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New Dungeons and Dragons club explores fantasy roleplaying

Fantasy roleplaying is an immersive experience that the new Dungeons and Dragons club on campus is happy to explore.

Ava Brodsky, a first-year pre-film major, is currently in the process of having the D&D club registered through the university to be an officially recognized club.

“Dungeons and Dragons is a super fun roleplaying game where you make a character and you are that character when you play,” Brodsky said. “Sometimes if you want to do something, you have to ask the [dungeon master] for permission. It’s kind of like real life.”

The premise of D&D, a tabletop roleplaying game, is that it’s run by a DM who creates a universe and players create their own roles in that universe. The DM is in charge of overseeing the campaign and a storyline that can last over a year. A campaign can last as long as it takes, unless all the characters die or the characters get to level 20, the highest level in the game.

“Depending on how you roll the dice, and how you roleplay, you can fight monsters or explore new places and it’s really, really fun. It’s like being in an adventure novel,” Brodsky said. “I encourage beginners to try it; it’s not that hard, it’s really easy to get into [but] you might just hooked forever.”

The idea behind the D&D club began when Brodsky met design graduate student, Josh Ian at Smorgasport last month. 

“I met Ava and I jumped at the opportunity to make friends because I’m new here,” Ian said. “I overheard her and her friends talking about D&D and it was like a chain reaction in that line because four people around us started getting into this conversation.”  

Brodsky started playing D&D two years ago. When she arrived at Long Beach State, she realized there was only a video gaming club. This sparked the idea of forming her own club.

“I think what D&D lets you do is explore new paths,” Ian said.  “It’s almost like an alternate reality where you’re trying things out and seeing it from a different perspective.”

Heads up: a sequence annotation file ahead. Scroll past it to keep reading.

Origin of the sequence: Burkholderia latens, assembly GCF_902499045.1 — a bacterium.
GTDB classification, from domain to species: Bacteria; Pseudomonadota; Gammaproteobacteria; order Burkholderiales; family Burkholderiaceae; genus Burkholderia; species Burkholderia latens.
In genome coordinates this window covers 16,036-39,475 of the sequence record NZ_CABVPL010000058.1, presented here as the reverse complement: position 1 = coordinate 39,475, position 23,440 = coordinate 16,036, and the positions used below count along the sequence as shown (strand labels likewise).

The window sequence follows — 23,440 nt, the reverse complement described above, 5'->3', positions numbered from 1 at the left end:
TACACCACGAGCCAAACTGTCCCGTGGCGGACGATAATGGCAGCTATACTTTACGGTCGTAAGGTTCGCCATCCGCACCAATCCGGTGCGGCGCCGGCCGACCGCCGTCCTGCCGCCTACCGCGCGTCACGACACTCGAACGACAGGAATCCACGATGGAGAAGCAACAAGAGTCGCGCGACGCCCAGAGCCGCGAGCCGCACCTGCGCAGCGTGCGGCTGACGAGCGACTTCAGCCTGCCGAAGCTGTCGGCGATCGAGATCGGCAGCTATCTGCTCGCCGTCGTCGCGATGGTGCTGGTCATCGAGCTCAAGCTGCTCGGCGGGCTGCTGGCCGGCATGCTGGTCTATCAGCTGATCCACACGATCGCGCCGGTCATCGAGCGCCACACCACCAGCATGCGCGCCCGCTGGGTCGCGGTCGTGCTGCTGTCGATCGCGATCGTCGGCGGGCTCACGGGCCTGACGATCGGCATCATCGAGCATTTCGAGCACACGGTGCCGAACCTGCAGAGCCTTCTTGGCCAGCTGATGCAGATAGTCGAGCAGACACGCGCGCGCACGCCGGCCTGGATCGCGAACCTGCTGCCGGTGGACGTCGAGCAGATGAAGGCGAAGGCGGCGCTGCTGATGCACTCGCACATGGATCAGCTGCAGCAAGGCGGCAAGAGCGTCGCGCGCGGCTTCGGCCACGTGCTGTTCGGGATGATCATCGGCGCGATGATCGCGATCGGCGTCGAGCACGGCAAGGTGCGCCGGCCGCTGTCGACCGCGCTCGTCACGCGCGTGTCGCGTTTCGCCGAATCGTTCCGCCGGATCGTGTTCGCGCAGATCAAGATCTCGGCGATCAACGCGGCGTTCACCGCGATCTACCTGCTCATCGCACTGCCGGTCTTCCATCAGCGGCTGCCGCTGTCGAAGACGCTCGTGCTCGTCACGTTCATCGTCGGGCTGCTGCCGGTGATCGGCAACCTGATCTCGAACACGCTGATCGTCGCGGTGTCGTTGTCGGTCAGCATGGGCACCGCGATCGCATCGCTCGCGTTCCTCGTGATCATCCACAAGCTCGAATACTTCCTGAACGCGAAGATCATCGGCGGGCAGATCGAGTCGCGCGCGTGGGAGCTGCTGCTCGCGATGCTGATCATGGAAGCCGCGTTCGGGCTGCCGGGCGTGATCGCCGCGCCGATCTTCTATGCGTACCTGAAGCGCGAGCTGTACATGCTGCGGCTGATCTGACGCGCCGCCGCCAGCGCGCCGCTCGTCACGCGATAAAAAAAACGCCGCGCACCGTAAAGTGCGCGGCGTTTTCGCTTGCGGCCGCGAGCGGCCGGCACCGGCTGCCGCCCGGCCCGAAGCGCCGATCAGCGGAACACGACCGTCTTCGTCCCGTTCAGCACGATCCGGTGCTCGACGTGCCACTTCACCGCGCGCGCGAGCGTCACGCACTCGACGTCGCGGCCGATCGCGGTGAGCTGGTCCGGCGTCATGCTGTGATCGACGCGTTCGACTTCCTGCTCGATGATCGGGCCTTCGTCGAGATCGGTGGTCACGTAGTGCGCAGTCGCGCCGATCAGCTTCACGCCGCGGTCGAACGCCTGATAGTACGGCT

According to Brodsky, she printed 40 flyers to advertise the launch of the club and was “overwhelmed” by the number of responses. 

“I thought maybe 10 people would show up but so far, there’s been 44 people that showed up,” Brodsky said.

The D&D club has multiple campaigns set up for different levels of player experience.

“My favorite part is the roleplaying because you’re interacting with people at the table,” club member and first-year pre-communication major Dylan Barber said, “It’s not just roll some dice and do a thing, it’s acting it out and telling a collaborative story, and I think that’s a really cool feeling to have.”

The concepts of D&D are endless and players are only limited by their imagination. The immersive game has players take on various missions and is an easy way for people to make friends.

“Join and if it’s not for you, you can always drop out, but you will meet people and if you get into it [then] you will be able to strip away and get into character,” Barber said. “It feels like you’re in a storybook. You are the hero defeating the dragon, you are the person.” 

The D&D club meets in USU 307, Fridays at 7:30 p.m. 

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